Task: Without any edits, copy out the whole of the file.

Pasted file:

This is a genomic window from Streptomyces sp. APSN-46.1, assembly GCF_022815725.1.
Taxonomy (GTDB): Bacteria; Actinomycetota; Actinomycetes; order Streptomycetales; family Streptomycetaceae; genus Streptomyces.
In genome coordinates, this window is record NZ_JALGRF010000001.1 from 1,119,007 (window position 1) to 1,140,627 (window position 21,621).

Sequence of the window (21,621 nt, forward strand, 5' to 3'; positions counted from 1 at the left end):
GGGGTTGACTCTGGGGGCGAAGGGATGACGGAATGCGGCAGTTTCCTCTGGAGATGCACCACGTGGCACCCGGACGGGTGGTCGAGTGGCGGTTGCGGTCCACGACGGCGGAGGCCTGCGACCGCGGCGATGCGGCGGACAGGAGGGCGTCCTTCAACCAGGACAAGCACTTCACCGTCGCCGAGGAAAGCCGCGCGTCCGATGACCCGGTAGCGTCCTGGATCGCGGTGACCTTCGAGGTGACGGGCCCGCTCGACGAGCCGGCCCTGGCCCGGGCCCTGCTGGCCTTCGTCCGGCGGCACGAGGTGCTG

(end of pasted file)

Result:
This is a genomic window from Streptomyces sp. APSN-46.1, assembly GCF_022815725.1.
Taxonomy (GTDB): Bacteria; Actinomycetota; Actinomycetes; order Streptomycetales; family Streptomycetaceae; genus Streptomyces.
In genome coordinates, this window is record NZ_JALGRF010000001.1 from 1,119,007 (window position 1) to 1,140,627 (window position 21,621).

Sequence of the window (21,621 nt, forward strand, 5' to 3'; positions counted from 1 at the left end):
GGGGTTGACTCTGGGGGCGAAGGGATGACGGAATGCGGCAGTTTCCTCTGGAGATGCACCACGTGGCACCCGGACGGGTGGTCGAGTGGCGGTTGCGGTCCACGACGGCGGAGGCCTGCGACCGCGGCGATGCGGCGGACAGGAGGGCGTCCTTCAACCAGGACAAGCACTTCACCGTCGCCGAGGAAAGCCGCGCGTCCGATGACCCGGTAGCGTCCTGGATCGCGGTGACCTTCGAGGTGACGGGCCCGCTCGACGAGCCGGCCCTGGCCCGGGCCCTGCTGGCCTTCGTCCGGCGGCACGAGGTGCTG